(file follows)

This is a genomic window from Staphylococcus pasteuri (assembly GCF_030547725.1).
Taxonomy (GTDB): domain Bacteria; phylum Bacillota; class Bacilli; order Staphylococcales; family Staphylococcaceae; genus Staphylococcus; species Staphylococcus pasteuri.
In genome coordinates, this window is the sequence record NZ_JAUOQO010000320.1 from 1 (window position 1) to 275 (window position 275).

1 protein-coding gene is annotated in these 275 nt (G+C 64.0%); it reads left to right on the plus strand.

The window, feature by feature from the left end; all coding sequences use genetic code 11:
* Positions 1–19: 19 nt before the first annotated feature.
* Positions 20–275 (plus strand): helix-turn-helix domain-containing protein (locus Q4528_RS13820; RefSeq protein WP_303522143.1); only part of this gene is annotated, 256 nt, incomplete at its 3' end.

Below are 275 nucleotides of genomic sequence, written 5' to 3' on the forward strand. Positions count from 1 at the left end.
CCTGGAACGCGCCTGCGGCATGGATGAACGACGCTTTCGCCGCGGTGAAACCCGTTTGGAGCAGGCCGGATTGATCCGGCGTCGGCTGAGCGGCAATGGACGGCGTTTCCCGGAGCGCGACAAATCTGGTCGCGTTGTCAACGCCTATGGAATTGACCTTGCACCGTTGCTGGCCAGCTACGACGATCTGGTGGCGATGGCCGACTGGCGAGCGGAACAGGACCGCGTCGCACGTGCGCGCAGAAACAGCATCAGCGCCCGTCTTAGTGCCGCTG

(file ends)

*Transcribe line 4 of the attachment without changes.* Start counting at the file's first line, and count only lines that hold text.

1 protein-coding gene is annotated in these 275 nt (G+C 64.0%); it reads left to right on the plus strand.